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An Oasis in the Land of Confusion
By: Jeb Gleason-Allured
Posted: May 1, 2008, from the May 2008 issue of GCI Magazine.Back to the May issue.
At the Personal Care Products Council’s 2008 annual meeting, National Media analysts Alex Castallonos and Bruce Haynes noted that consumers receive disorienting information regarding personal care products from a range of sources, and this information is rarely pro-industry. In this environment, more than 70% of natural product consumers believe that it is important to do business with environmentally responsible companies, according to a recent study conducted by Mambo Sprouts Marketing. This same group also says it will pay up to 20% more for green products. In this context, personal care and beauty products boasting organic compliance have been growing by about 15% annually. Yet confusion with the definition and standards of “organic” abounds, particularly in the personal care and cosmetic category—a dangerous scenario for the industry.
Since 1991, Ecocert (www.ecocert.com) has conducted organic certification in more than 80 countries for a range of fragranced products, including perfumes, detergents and cosmetics. Ecocert demands that a product contain at least 10% organic content to qualify for labeling. In the United States, where no official organic certification exists for the personal care and cosmetic categories, some companies have informally adhered to the U.S. Department of Agriculture’s National Organic Program (USDA-NOP; www.ams.usda.gov/nop/indexIE.htm).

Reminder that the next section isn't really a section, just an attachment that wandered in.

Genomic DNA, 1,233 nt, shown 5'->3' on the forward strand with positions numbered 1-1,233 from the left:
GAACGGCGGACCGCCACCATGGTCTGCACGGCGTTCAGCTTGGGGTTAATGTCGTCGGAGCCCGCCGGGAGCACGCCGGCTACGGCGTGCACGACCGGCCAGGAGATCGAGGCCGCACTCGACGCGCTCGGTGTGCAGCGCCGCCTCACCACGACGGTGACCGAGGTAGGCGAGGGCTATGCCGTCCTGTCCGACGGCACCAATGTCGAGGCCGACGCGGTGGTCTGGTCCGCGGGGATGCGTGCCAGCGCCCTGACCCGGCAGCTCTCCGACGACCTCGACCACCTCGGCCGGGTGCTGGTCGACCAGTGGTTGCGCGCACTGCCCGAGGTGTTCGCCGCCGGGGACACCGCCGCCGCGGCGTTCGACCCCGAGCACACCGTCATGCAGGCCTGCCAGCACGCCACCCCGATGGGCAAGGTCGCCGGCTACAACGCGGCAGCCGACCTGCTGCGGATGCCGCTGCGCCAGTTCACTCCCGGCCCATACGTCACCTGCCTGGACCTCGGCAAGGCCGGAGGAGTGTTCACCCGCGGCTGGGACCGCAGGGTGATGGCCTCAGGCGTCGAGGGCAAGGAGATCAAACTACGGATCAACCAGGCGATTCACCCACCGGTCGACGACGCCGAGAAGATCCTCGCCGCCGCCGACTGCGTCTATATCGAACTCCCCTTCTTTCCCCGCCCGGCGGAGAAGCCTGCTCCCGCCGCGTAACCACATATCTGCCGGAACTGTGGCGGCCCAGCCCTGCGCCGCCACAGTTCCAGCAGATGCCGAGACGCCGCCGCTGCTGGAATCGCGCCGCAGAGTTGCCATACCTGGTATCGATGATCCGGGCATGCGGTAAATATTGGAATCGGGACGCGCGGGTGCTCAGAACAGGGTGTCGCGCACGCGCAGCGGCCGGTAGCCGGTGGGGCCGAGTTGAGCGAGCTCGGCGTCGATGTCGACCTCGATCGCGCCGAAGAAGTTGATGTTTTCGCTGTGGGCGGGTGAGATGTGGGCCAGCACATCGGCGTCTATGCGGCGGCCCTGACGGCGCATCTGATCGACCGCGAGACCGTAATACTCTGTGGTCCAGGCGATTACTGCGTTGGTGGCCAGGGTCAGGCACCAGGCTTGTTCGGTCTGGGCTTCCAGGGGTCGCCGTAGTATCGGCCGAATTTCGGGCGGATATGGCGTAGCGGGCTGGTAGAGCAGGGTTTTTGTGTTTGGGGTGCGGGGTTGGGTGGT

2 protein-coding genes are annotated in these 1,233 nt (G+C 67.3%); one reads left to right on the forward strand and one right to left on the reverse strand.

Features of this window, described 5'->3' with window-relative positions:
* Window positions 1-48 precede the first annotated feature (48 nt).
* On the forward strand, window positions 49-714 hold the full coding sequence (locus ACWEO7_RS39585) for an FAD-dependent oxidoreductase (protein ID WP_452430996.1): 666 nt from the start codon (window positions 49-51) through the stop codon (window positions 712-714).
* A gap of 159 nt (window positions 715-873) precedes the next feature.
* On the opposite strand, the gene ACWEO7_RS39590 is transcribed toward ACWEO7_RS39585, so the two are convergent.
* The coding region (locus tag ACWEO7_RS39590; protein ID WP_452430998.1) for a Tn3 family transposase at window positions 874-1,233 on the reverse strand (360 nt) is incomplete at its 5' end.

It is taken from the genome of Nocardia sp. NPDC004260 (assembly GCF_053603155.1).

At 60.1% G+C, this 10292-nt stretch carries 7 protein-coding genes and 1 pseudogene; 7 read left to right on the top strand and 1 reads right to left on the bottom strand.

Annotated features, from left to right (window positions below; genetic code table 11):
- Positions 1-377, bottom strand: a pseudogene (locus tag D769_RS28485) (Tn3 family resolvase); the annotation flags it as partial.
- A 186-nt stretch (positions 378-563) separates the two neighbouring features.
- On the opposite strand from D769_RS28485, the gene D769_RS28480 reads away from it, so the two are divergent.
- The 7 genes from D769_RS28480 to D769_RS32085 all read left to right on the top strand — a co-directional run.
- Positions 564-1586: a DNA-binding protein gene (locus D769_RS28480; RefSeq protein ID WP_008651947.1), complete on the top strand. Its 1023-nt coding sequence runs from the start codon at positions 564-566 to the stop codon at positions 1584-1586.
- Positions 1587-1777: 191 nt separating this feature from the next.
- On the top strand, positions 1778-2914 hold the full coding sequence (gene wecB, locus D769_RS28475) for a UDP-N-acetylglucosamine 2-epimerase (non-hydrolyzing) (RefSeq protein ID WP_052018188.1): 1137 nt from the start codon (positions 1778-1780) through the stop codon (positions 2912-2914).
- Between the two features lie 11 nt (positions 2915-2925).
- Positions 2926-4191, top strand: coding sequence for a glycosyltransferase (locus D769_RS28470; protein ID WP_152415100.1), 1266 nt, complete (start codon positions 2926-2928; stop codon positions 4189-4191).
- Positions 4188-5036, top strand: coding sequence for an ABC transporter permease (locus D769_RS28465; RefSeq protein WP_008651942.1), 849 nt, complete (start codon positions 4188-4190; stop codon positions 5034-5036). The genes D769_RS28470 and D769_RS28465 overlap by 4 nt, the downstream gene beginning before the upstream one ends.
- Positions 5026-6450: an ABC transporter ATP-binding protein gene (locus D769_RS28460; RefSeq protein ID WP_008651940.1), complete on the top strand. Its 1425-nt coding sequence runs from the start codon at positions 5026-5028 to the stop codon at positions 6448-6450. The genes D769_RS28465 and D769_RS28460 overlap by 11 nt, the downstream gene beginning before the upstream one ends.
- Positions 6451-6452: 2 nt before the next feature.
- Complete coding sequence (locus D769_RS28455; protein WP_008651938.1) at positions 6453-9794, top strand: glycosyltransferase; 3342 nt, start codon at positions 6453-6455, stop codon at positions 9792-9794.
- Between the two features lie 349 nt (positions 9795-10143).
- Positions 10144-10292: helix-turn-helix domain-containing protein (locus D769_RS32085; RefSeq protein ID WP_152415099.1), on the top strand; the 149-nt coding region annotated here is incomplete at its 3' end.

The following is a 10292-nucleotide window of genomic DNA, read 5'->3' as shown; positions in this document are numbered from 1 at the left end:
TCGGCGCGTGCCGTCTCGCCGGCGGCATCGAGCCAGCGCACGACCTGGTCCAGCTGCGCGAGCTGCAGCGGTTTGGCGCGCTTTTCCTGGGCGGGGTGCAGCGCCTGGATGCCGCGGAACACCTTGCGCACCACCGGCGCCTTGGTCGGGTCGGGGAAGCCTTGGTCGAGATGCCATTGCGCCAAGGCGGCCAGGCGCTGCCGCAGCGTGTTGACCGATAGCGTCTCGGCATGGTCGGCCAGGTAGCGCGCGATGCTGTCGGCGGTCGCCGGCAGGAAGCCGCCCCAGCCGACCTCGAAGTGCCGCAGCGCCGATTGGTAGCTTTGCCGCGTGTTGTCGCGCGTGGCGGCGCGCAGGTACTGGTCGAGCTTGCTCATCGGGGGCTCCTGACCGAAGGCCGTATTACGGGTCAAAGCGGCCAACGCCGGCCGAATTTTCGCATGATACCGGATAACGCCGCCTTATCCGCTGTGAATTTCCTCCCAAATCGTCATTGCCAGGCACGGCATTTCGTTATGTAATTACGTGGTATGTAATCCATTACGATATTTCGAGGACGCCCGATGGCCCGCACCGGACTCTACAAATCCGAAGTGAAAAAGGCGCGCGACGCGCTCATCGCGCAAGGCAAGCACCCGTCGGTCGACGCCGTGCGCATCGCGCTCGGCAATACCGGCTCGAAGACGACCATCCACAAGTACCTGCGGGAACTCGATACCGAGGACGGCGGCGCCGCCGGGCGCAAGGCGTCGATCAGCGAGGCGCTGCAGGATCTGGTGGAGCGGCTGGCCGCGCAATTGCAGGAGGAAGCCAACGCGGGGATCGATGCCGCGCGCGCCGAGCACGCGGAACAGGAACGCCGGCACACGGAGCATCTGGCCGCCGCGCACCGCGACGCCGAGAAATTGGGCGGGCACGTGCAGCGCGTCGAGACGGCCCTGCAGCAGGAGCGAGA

“The USDA’s food standards were never designed for [the personal care and cosmetic] industry, and its strict guidelines limit even certain types of ‘green chemistry’ and pose significant challenges for those seeking to create certified organic products,” says Oasis founding member Tim Kapsner, senior research scientist, Aveda.
Oasis (oasisseal.org), which stands for Organic and Sustainable Industry Standards, is a new industry-led organic labeling effort that addresses the standards gap which exists around the globe while providing wiggle room for formulators as green chemistry evolves. As of press time, Oasis is backed by 30 brand owners, fragrance houses and ingredient suppliers—including Estée Lauder, L’Oréal, Cognis and Oh, Oh Organic. New members will be added on an ongoing basis.